The Sovereignty Of God

BY JOHN DANIEL JONES

The Lord reigneth; let the earth rejoice (Psalm 97:1). The Lord reigneth; let the people tremble (Psalm 99:1).

THE GREAT NEED of our day is not the discovery of new truths but the vitalization of old ones. The man of the hour would be he who could breathe new life into certain simple, elementary truths that have been in the church’s possession throughout her history.

We have quite enough articles in our creed. What we want is sincerely to believe in them, for every truth that we honestly believe in becomes an energy in our life. Every genuine belief is a force.

But many of the beliefs we profess to hold are as void of life and power as the dry bones in the valley of the prophet’s vision. Some of the primary truths of our Christian faith would come upon us with all the surprise of new revelations if we once really felt their power.

Among the truths that need to be vitalized and restored to potency and influence among us is the great and blessed truth of the sovereignty of God. It is a primary article in our creeds, but to a large extent it has passed out of the category of effective beliefs. It has ceased to be an energizing faith. It is not today a force in our lives.

Yet there is nothing which, in the interests of a deep, virile, serious religion, we need more than to know the power of the truth that “the Lord reigneth;” that our God is not a dead God, not an inert God, not an absentee God; but a living God, a Sovereign God, a present God, a working God who is actively engaged in directing, overruling, and shaping the affairs of nations and of men.

Sovereignty and Calvinism

Now, there was a time when the sovereignty of God was a great, influential truth–a time when men had a subduing, almost overwhelming sense of the ruling and shaping will of God. Those were the days when Calvinism was at the height of its influence.

Happily, we have arrived now at the time when the fires of the old controversy between Calvinists and Arminians have died down, and there is not a spark left in the ashes. Therefore, without the risk of misunderstanding, we can recognize and appreciate the truths for which each party stood.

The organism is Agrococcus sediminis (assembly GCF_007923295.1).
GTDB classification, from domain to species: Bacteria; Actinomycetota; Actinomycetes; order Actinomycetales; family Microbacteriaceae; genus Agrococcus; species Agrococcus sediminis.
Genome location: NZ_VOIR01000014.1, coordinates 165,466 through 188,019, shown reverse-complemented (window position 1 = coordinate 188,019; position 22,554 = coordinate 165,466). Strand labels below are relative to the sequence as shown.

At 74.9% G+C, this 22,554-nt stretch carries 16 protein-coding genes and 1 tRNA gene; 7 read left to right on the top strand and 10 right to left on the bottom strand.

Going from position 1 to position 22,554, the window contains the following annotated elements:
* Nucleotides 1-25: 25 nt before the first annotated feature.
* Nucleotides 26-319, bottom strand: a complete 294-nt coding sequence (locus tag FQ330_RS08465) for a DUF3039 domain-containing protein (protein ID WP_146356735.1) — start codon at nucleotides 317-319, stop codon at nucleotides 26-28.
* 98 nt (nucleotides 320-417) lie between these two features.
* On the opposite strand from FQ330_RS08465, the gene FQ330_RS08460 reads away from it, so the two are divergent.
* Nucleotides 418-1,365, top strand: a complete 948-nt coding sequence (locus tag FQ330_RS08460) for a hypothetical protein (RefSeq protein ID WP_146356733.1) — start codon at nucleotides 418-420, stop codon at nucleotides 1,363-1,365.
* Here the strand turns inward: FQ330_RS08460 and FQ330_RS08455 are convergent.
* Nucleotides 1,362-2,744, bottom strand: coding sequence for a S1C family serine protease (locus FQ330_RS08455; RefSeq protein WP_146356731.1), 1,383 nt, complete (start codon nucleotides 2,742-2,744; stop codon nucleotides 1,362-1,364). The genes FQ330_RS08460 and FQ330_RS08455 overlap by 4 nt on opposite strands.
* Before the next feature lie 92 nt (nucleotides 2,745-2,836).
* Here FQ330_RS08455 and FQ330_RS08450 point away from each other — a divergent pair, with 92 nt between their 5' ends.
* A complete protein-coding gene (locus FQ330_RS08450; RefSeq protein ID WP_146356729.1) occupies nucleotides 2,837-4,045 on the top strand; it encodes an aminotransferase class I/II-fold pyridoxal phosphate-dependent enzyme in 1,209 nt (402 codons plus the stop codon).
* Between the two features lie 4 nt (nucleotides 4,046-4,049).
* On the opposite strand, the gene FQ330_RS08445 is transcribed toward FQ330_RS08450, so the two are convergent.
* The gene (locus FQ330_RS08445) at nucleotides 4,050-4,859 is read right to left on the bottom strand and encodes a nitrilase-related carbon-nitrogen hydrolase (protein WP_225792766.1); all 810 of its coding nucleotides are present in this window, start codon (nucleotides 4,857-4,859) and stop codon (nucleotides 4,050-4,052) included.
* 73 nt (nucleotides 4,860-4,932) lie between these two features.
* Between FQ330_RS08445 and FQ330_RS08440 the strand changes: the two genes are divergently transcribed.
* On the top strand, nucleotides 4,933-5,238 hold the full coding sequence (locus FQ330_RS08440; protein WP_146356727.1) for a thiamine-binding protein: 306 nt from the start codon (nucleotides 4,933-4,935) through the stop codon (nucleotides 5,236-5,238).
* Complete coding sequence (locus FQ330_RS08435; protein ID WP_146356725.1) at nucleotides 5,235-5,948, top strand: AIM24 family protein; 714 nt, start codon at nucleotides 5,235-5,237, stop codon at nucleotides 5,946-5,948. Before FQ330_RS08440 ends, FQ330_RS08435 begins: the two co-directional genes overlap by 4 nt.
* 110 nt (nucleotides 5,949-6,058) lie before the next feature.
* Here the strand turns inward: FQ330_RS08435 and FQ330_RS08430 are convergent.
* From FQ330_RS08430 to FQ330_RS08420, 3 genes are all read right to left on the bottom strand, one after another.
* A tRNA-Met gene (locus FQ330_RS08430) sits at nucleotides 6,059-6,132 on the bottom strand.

The sovereignty of God was the central doctrine of the Calvinistic system–the vital truth for which Calvinism stood. I agree that there was much that was stern and forbidding and even repulsive in the Calvinistic creed. Some of its repulsiveness was due to the pitiless and remorseless logic with which the
doctrine of the sovereignty of God was pushed to its most extreme consequences. As a result, man seemed to be a helpless puppet and God an irresponsible tyrant, saving some and damning others out of His mere good pleasure.

However, when we speak with contempt and scorn of Calvinism and the Calvinists, we show ourselves both ignorant and foolish. We are ignorant because whatever else Calvinism may be, it is a mighty and reasoned system; it is a sublime creation of the human intellect.

The world has perhaps never produced two subtler thinkers, two men who have exercised a greater mastery over the human mind, than those two great exponents of the Calvinistic creed John Calvin of Geneva, and Jonathan Edwards of America.

We show ourselves foolish, because this Calvinism, of which we speak so contemptuously, produced some of the greatest and most heroic men the world has ever known. Merely to mention the fact that Calvinism gave to the world William the Silent of Holland, Admiral Coligny of France, John Knox of Scotland, and Oliver Cromwell of England, ought to make gibes at Calvinism impossible and ought to make us realize that the world owes to it a debt it can never repay.

We may repudiate, and we do, the extreme Calvinistic dogmas, but let us frankly acknowledge what was great and noble in it. It was an iron creed, but it made iron men, so that the world never knew braver or stronger men than those Calvinism produced.

This humbling creed, which laid a man prostrate before his Maker, made holy men, so that the world numbers among its choicest saints John Bunyan, Richard Baxter, Samuel Rutherford, and Jonathan Edwards. This ennobling creed, which made a man feel he was the instrument and messenger of Almighty God, made mighty men, men who would neither bend nor bow, who feared none but God, and who with splendid courage crashed against all sorts of tyrannies and wrongs.

Listen to what J. A. Froude (not a prejudiced witness) says in one of the volumes of his short essays about the Calvinists:

They attracted to themselves every man in Europe that “hated a lie.” They were crushed down, but they rose again. They were splintered and torn, but no power could melt or bend them. They abhorred, as no body of men ever more abhorred, all conscious mendacity, all impurity, all moral wrong of every kind